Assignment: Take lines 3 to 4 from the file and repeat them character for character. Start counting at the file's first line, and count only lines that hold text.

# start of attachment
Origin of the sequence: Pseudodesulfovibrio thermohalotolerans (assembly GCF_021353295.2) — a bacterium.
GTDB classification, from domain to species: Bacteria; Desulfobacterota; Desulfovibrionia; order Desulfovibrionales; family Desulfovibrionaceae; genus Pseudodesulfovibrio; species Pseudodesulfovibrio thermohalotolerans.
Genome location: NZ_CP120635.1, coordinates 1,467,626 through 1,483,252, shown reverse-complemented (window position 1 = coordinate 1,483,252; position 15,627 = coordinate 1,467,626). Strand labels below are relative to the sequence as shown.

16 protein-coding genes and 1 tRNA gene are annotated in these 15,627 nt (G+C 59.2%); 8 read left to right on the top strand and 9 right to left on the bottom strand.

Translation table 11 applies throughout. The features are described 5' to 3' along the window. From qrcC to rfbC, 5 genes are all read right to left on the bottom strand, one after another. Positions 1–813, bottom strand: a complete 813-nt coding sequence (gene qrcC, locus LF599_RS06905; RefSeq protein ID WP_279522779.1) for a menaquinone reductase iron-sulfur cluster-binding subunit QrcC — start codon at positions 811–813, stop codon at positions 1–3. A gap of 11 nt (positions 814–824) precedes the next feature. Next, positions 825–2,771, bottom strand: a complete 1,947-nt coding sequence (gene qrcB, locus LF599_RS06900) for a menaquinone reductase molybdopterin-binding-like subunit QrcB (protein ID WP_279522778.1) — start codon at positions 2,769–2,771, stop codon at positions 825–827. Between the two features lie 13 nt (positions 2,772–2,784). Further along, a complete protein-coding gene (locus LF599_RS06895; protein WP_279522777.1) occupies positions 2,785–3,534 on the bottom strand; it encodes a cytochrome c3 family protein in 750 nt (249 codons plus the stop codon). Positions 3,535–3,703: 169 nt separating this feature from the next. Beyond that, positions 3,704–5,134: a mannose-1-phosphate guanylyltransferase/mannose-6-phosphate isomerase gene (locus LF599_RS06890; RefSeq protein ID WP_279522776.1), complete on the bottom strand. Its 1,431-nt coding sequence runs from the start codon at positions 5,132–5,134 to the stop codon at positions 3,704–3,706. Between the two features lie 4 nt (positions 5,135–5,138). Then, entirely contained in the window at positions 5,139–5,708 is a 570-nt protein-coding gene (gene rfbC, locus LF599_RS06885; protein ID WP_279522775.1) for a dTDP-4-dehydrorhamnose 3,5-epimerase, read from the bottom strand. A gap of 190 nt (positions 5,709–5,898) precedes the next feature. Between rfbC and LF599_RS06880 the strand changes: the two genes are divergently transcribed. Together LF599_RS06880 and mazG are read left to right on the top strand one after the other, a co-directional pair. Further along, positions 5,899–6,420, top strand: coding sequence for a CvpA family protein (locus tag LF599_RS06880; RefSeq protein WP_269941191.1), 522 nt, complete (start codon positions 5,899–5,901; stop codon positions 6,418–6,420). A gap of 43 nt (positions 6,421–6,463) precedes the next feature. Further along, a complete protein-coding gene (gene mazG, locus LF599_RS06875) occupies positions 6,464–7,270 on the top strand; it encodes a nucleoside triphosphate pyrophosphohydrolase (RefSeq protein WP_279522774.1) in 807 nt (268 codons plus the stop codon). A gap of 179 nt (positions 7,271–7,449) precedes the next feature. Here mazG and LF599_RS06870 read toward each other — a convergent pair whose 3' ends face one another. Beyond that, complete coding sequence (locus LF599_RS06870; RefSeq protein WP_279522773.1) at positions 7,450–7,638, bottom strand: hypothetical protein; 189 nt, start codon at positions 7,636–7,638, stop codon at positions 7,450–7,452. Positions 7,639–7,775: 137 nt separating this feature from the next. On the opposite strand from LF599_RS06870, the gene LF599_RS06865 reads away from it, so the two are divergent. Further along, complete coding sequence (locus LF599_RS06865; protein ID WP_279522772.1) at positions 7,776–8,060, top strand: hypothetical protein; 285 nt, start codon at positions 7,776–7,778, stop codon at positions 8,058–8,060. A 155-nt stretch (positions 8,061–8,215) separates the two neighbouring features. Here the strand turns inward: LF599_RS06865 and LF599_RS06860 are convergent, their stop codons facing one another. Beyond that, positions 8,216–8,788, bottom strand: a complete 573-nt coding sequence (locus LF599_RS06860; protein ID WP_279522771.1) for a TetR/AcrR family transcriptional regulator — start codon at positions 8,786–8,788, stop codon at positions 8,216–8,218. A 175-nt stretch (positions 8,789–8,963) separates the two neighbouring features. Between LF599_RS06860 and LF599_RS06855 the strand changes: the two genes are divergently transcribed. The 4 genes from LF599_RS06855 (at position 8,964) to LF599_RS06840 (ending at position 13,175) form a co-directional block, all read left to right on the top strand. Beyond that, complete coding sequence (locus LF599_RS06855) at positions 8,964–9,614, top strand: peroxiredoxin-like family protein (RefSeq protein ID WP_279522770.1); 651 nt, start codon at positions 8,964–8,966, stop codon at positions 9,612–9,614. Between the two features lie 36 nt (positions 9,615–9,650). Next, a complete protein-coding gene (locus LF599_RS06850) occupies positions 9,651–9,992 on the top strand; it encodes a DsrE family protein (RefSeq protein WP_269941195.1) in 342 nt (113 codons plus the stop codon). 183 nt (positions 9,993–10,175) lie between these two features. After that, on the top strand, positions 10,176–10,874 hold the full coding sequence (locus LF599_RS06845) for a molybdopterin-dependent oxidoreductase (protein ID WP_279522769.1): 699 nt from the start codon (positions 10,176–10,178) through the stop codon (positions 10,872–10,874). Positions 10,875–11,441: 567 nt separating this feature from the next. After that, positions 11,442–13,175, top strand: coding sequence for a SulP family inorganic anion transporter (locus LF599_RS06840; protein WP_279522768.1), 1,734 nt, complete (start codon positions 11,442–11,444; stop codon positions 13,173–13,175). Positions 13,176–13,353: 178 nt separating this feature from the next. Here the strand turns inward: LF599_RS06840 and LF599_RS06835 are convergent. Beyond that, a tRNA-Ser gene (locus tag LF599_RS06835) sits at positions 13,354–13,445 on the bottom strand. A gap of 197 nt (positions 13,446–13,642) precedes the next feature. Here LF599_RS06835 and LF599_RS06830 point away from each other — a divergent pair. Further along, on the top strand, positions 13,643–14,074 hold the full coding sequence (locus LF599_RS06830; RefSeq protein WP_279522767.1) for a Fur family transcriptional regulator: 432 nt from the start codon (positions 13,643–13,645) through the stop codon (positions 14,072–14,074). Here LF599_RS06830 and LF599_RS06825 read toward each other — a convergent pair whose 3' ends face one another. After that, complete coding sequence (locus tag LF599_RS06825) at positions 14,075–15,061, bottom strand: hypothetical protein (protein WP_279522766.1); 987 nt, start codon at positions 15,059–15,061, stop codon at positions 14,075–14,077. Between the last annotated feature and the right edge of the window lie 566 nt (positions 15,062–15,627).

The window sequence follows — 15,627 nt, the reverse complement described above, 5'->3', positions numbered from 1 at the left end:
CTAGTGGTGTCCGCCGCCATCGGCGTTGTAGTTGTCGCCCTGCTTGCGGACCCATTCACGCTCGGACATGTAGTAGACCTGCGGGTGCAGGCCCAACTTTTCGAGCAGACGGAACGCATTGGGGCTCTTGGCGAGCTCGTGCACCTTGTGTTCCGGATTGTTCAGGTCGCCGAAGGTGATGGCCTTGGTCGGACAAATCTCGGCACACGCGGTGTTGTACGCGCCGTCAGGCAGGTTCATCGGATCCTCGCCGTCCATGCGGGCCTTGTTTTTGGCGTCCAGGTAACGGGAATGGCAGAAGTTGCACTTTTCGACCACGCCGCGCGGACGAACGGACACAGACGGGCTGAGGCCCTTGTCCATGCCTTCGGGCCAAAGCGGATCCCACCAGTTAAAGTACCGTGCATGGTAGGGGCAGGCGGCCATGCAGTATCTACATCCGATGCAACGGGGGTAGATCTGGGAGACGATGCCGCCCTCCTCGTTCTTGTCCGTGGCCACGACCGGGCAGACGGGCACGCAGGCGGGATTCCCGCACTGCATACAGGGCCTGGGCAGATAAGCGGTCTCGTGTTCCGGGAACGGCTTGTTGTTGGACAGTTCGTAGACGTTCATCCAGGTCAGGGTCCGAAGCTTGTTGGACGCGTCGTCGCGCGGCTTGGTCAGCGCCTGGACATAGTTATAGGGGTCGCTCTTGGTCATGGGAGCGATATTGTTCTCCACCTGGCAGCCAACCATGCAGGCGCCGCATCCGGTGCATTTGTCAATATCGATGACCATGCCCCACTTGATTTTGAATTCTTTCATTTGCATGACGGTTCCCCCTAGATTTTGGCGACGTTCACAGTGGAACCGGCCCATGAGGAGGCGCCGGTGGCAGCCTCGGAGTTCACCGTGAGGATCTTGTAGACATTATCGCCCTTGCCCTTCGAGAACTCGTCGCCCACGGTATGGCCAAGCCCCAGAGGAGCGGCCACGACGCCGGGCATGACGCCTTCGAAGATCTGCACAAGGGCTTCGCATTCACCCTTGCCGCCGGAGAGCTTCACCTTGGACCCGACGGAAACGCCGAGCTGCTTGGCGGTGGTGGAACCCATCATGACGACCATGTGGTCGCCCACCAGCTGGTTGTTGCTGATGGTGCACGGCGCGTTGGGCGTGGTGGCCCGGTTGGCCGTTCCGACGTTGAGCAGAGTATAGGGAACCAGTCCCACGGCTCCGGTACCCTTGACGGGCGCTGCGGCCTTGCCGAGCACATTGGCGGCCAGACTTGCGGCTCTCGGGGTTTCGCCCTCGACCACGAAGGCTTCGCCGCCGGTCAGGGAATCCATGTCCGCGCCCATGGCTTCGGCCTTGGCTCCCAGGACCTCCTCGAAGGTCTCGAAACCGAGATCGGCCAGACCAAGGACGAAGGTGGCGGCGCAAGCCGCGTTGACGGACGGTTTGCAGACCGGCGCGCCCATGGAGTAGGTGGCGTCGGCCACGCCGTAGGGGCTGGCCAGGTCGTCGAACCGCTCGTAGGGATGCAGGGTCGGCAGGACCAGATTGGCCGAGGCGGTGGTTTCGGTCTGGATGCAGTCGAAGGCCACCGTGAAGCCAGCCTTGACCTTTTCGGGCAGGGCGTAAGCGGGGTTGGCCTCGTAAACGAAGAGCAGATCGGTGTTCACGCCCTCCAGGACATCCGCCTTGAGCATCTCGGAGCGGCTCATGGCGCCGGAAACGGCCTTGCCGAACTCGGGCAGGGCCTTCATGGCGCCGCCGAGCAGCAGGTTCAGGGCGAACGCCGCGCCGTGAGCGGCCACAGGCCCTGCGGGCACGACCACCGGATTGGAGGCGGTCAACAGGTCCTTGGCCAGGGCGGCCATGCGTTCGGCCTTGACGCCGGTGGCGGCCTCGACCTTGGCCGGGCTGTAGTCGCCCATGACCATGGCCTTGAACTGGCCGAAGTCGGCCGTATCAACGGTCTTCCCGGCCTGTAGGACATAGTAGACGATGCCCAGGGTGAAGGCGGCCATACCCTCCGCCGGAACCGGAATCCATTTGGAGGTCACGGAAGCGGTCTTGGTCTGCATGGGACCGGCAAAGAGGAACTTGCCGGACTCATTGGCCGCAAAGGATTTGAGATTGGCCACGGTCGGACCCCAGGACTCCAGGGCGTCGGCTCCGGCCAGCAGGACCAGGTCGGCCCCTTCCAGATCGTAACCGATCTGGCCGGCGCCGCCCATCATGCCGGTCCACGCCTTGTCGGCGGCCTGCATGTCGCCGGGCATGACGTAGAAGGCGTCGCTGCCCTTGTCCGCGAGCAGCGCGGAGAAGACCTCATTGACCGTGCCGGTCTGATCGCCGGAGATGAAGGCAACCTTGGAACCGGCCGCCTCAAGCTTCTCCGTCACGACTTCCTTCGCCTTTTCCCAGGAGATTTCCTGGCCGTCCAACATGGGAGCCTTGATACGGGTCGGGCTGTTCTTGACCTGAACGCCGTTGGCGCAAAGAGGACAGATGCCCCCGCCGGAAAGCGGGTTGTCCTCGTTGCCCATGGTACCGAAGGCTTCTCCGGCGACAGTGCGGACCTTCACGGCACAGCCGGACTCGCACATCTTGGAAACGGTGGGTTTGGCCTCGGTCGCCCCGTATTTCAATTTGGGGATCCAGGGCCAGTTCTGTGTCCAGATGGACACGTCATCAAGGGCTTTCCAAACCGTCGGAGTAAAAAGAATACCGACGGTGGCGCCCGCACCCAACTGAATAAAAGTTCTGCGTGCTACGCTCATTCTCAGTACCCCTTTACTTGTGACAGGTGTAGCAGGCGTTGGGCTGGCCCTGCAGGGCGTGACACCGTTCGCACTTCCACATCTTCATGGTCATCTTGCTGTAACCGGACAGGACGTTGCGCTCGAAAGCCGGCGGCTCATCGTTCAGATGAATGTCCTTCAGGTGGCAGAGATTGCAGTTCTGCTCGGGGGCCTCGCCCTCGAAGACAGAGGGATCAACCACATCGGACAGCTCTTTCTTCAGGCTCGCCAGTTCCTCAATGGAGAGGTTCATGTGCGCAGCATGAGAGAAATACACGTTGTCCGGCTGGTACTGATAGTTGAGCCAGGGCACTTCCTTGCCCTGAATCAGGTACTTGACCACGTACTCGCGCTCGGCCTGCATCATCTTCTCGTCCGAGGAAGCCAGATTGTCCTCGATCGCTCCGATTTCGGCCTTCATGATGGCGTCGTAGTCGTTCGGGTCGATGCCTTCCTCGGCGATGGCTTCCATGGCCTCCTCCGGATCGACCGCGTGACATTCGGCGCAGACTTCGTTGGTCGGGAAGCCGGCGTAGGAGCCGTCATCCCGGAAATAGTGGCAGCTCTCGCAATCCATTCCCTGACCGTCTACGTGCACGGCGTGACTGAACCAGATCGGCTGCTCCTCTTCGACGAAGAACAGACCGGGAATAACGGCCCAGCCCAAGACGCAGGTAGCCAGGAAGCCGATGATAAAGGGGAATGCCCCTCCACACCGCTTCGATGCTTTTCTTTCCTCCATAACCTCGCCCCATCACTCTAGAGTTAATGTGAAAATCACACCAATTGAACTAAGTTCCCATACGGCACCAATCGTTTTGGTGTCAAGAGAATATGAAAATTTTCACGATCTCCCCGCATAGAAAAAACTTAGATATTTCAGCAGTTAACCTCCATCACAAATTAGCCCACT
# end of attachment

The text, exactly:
Genome location: NZ_CP120635.1, coordinates 1,467,626 through 1,483,252, shown reverse-complemented (window position 1 = coordinate 1,483,252; position 15,627 = coordinate 1,467,626). Strand labels below are relative to the sequence as shown.

16 protein-coding genes and 1 tRNA gene are annotated in these 15,627 nt (G+C 59.2%); 8 read left to right on the top strand and 9 right to left on the bottom strand.